Tuzar Skipper came into the small area where team photographer Karl Roser was taking head shots of players during the Steelers rookie minicamp in May.
He extended his hand, and in his deep voice, introduced himself.
"Skipper, correct," Roser repeated.
The rookie there on a tryout basis smiled and nodded his head.
"Yep, like the Skipper of the ship," said Skipper with a smile, which made all of those in the room smile, myself included.
It was that day, that moment when Skipper spoke with confidence in his voice and a strong presence that you had a feeling this guy could be something special, despite the fact that the odds were fully stacked against him.
First, this is a guy who saw player after player selected in the NFL Draft while he never heard his name called. Then he saw the names of players who were signed as undrafted free agents. While all he could do was sit, wait and hope. It wasn't easy not being drafted, and not having a team even sign you after the draft was even worse.
"I was very disappointed," said Skipper. "What kid is not disappointed? I would be standing here telling you a fib if I said I wasn't disappointed. I was really disappointed. I didn't let that moment become my future. I said you have been down before, you have to continue to work. It's all work. It's your mindset. Are you willing to work? If Plan A isn't going to work out are you still going to achieve your goals going to Plan B and C?"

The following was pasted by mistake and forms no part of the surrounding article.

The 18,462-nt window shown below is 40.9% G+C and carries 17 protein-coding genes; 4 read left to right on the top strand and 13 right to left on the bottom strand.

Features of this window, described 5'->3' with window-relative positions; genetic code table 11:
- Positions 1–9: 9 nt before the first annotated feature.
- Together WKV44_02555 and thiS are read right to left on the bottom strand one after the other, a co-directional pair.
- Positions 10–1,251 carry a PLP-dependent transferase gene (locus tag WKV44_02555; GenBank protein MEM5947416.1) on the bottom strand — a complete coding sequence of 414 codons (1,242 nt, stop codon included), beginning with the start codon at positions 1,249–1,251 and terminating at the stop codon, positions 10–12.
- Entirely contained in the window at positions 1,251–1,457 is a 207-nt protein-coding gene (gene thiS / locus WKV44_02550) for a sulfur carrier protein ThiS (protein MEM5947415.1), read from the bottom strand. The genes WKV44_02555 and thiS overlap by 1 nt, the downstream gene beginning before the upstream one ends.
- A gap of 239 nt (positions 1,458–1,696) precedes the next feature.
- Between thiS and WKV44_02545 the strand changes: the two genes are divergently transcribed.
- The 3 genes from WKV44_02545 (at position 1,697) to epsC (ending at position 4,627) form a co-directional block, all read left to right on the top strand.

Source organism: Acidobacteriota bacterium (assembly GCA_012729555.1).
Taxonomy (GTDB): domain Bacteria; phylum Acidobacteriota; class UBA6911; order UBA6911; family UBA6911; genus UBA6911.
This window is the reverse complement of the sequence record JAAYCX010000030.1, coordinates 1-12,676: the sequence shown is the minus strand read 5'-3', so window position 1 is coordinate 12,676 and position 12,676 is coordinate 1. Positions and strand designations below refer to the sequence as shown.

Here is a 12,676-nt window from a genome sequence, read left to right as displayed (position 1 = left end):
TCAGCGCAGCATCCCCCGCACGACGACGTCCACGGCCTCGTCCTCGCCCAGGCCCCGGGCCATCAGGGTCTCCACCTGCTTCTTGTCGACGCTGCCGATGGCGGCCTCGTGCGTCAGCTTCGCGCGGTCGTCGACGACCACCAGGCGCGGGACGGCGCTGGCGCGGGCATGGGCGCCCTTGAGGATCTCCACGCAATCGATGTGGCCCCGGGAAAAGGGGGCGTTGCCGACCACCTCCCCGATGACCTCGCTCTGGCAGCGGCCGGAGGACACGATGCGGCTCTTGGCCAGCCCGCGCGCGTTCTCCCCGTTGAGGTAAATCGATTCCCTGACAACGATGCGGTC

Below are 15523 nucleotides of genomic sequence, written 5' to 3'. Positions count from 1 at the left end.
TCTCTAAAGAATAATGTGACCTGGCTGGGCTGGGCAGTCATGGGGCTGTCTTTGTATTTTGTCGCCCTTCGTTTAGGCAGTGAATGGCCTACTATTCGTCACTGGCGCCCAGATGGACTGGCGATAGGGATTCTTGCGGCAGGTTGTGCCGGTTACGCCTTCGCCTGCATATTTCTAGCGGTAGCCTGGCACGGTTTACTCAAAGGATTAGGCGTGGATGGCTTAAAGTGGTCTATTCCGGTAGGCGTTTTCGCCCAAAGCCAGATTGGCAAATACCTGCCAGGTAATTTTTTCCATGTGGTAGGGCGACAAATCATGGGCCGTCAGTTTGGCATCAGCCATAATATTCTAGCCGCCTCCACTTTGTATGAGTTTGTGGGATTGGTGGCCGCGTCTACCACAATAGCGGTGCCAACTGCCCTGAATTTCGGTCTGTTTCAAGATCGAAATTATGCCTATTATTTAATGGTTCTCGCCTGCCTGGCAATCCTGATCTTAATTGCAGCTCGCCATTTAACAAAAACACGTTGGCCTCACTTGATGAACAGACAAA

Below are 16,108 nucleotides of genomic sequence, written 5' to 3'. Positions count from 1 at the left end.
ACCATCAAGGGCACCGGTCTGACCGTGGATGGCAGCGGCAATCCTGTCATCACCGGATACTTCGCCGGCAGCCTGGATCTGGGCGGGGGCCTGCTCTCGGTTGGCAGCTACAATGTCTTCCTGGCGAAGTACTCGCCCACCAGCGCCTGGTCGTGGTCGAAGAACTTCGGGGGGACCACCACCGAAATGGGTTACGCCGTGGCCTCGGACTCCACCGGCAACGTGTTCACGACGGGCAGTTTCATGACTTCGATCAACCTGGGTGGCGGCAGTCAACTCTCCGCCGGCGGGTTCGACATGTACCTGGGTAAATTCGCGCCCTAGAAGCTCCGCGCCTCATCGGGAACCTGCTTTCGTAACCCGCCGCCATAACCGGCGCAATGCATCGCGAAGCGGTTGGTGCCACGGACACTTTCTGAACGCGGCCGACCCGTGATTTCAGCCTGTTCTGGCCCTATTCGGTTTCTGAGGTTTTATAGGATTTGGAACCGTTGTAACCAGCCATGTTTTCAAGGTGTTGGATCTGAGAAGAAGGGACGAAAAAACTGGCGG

With Plan B facing him, he knew he couldn't fail.
He had a few days to compete for his football life, trying to catch the attention of Steelers coaches and scouts during the three-day minicamp, while they were also watching players who were either drafted or signed as rookie free agents after the draft.
And he was doing it without a lot of rest. Skipper had a tryout just days earlier with the Kansas City Chiefs, with barely a minute to recover.
"It was a big turnaround, instant," said Skipper. "Kansas City Chiefs rookie minicamp was over Tuesday. I got a call coming out of practice and my agent said call me ASAP, I want to talk to you. Then I had a message from (Steelers scout) Dan Colbert. I left Kansas City on Tuesday and was here on Thursday. I didn't have any time to rest. Coming to the Steelers was my third camp in a week. It was getting tiring, but I really wanted it. I didn't care. I was like I am going to do what I can do."
This is a guy who is driven. Driven to make it. Driven to not let this opportunity slip away. He knew failure wasn't an option, despite life setting him up to do just that.
And he didn't fail, instead quite the opposite. Skipper was signed right after rookie minicamp to the team's 90-man roster. And that's where the real work began. The outside linebacker had an uphill battle in his fight to make the 53-man roster. But he didn't back down. He had a strong training camp, even stronger preseason, and quickly became that player everyone was predicting could beat the odds and make the team.
He, though, was cautious and nervous, especially in the days leading up to the roster cuts.
"It was crazy. Just praying that you make the team," said Skipper. "Praying that you don't get a phone call in that 48-hour period. How ironic is that? The time you don't want to hear anything that is good news. When you do hear something it's bad news."
Skipper got a few calls, but they were from friends, not the dreaded call so many others got. And the silence meant he made the 53-man roster.
"I got a lot of calls," said Skipper. "Especially because I turned my ringer on. And I have a duck ringer, so the duck went off and I was like oh man. And it was a friend calling. I told him you can't call me.